Athenian Dreams or Trojan Horse?

New York’s Olympic Bid Could Be Billion-Dollar Boondoggle

With the city's 600-page bid for the 2012 Summer Olympics due to be delivered to the USOC this Friday, recent weeks have seen a flurry of attention to the notion of a Big Apple Games—will there be an Olympic stadium on the West Side? Will it bring the Jets back to New York? Will the bid be doomed by New Jersey's pullout?

But even if synchronized-swimming-on-the-Hudson never comes to pass, this could be a key moment for the future of the city. There's a growing suspicion among many city insiders that the Olympics bid is being used as a Trojan horse by those anxious to sink their teeth into the West Side land that has been a target of developers (not to mention George Steinbrenner) for so long. Whether it leads to the Olympics, the return of the Jets, or merely an extension of the No. 7 train to the Javits Center, goes the theory, the 2012 bid will provide the leverage to get there—and to get billions of dollars in public money to subsidize developers' West Side dreams.


The Olympic Games, contrary to popular myth, do not make money. In fact, they don't even break even: The Atlanta and Sydney Olympic committees balanced their books only by shifting large sections of the infrastructure cost—land, Olympic housing, police and fire department overtime—to the public sector. The 1996 Atlanta Games, according to Georgia Tech planning professor Larry Keating, cost the public $1 billion in housing and infrastructure, while an independent audit by the state of New South Wales came up with an even more staggering loss figure for the Sydney Games: $2.2 billion Australian (about U.S.$1.5 billion).

The standard retort of Olympic supporters is that these losses are more than made up for by the resulting boost in tourism—as the head of Toronto's visitors' bureau put it, "the Olympics serve as an infomercial for the host city, promoting itself to the world throughout the duration of the Games." But the evidence is flimsy here as well. University of South Florida economist Philip Porter pored over the tourism figures for Atlanta in the summer of 1996—consumer sales, hotel occupancy rates, and airport usage—and found no discernible difference from a normal Georgia summer.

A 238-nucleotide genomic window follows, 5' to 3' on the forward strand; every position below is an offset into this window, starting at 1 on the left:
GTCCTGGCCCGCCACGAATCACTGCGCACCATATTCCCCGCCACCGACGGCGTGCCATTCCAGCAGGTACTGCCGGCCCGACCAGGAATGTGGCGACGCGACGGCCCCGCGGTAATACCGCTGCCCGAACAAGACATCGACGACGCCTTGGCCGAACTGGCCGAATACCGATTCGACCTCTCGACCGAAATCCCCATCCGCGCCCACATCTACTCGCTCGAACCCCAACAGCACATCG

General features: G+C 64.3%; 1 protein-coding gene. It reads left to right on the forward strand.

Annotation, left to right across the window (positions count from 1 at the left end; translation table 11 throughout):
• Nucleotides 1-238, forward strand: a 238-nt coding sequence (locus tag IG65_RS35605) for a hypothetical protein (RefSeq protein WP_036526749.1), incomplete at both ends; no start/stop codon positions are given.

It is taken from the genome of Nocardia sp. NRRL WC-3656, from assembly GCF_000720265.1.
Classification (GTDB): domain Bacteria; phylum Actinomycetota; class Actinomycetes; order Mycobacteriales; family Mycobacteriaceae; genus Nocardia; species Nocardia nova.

NYC 2012 seems to be engaging in a clever dance, hoping that no one will notice that their proposal is all cart and no horse.


Boosters cite Barcelona and Seoul as examples of cities showing post-Olympic tourism booms, but as critics point out, New York is no Barcelona. "New York does not require the Olympics to enhance its image," says Johns Hopkins professor and Imagineering Atlanta author Charles Rutheiser. "In fact, I think in some way the Olympics can only take away from the city's image."

What the Olympics can do, Rutheiser says, is "bulldoze away barriers" to development, clearing the path for massive urban renewal projects that otherwise would be unthinkable. "So it's a matter of what the material legacy is going to be for the city as a whole, but also for those communities that are going to be most directly affected by the venues and the physical construction of the Games."

Dan Doctoroff, president of the Olympic bid committee, NYC 2012, has been saying essentially the same thing. "The major benefit of hosting the Olympic Games is that it would act as a catalyst for projects in the city that you otherwise wouldn't be able to muster the political will to achieve," the investment banker told The New York Timesin October. Doctoroff's group has been talking up the benefit of Olympic venues to the city's sports infrastructure, though the velodromes and aquatic centers scattered across former Olympic host cities don't provide much support—Atlanta's natatorium for swimming events, notes Porter, was built unenclosed for the Summer Games, and so is unusable much of the year.

The real goal, charge critics, is the so-called Midtown West project: the extension of Manhattan's central business district into Chelsea and Hell's Kitchen, the holy grail of the developers and local corporations (including Chase, American Express, and the Times, Post, and Daily News) that are fronting the money for the Olympic bid.

"They want to pave over the neighborhood and make an office park," says West Side activist John Fisher. The NYC 2012 plan includes the Olympic stadium, expansion of the Javits Center, new office towers, and a new avenue running for several blocks between 10th and 11th avenues. Fisher and other locals would prefer to see a mixed-use commercial/residential development plan being put together by the Hell's Kitchen Neighborhood Association—but "when you get the Olympics and the NFL and the mayor and the entire real estate industry up against you, you've got problems."

All this, say the Olympic boosters, can be yours without a dime of public money being spent—depending on how you count, of course. "It was classic," says one city politico who sat through an NYC 2012 presentation that called for nearly $383 million for the concrete slab that will support the stadium over the Penn rail yards, plus $266 million in city funding for the building's air-conditioning and retractable roof. "They say the public won't pay for the stadium, but if you're paying for a platform and for the air-conditioning of the stadium, you're paying for the stadium."

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